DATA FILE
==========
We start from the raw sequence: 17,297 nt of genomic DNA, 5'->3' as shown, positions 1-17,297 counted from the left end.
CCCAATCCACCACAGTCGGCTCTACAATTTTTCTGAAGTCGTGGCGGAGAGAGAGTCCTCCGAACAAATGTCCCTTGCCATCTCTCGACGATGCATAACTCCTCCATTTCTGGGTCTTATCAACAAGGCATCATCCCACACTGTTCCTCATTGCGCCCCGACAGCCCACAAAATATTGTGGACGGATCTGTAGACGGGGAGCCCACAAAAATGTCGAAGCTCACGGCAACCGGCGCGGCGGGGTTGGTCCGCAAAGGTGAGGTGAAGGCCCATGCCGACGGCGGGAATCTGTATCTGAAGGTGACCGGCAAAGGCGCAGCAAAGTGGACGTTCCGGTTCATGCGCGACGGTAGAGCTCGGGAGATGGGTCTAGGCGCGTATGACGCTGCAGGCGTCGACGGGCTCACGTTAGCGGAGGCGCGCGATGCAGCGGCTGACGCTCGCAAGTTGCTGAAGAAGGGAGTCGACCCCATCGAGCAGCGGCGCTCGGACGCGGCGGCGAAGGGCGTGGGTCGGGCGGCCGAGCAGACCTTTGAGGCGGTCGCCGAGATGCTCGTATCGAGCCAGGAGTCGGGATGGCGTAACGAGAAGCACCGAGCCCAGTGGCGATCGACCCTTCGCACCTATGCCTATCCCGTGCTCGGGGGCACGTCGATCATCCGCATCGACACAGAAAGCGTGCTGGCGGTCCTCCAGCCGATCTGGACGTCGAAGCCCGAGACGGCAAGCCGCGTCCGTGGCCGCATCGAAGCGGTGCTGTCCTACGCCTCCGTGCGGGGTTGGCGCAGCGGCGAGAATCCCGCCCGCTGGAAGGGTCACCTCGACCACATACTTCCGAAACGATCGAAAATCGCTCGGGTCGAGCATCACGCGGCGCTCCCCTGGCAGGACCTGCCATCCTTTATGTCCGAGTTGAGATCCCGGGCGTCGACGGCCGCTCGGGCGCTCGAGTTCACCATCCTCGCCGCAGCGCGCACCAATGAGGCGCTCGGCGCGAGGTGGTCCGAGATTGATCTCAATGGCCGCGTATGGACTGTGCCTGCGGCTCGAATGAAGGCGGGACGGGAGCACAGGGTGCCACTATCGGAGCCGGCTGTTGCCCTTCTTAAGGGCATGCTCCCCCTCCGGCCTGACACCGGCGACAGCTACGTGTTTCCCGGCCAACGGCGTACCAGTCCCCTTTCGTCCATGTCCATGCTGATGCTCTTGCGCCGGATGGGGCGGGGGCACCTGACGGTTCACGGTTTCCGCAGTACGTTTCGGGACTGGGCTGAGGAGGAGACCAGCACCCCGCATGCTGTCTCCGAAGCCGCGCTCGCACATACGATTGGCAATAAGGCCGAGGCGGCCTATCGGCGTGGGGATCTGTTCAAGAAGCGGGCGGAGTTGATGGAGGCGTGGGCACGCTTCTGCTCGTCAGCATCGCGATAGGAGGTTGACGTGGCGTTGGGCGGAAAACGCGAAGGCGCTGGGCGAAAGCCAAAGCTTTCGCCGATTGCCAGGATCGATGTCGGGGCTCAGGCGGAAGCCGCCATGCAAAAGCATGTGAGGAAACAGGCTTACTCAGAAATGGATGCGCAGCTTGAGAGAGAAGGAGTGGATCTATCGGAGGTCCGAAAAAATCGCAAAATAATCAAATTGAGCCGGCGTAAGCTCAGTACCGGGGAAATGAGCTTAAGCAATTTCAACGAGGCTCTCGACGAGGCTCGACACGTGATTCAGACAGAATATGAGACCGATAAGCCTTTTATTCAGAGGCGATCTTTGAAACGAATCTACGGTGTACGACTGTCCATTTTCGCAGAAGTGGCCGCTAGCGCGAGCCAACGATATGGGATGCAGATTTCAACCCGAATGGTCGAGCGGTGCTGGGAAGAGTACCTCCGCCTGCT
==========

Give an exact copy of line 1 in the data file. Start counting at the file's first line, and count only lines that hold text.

We start from the raw sequence: 17,297 nt of genomic DNA, 5'->3' as shown, positions 1-17,297 counted from the left end.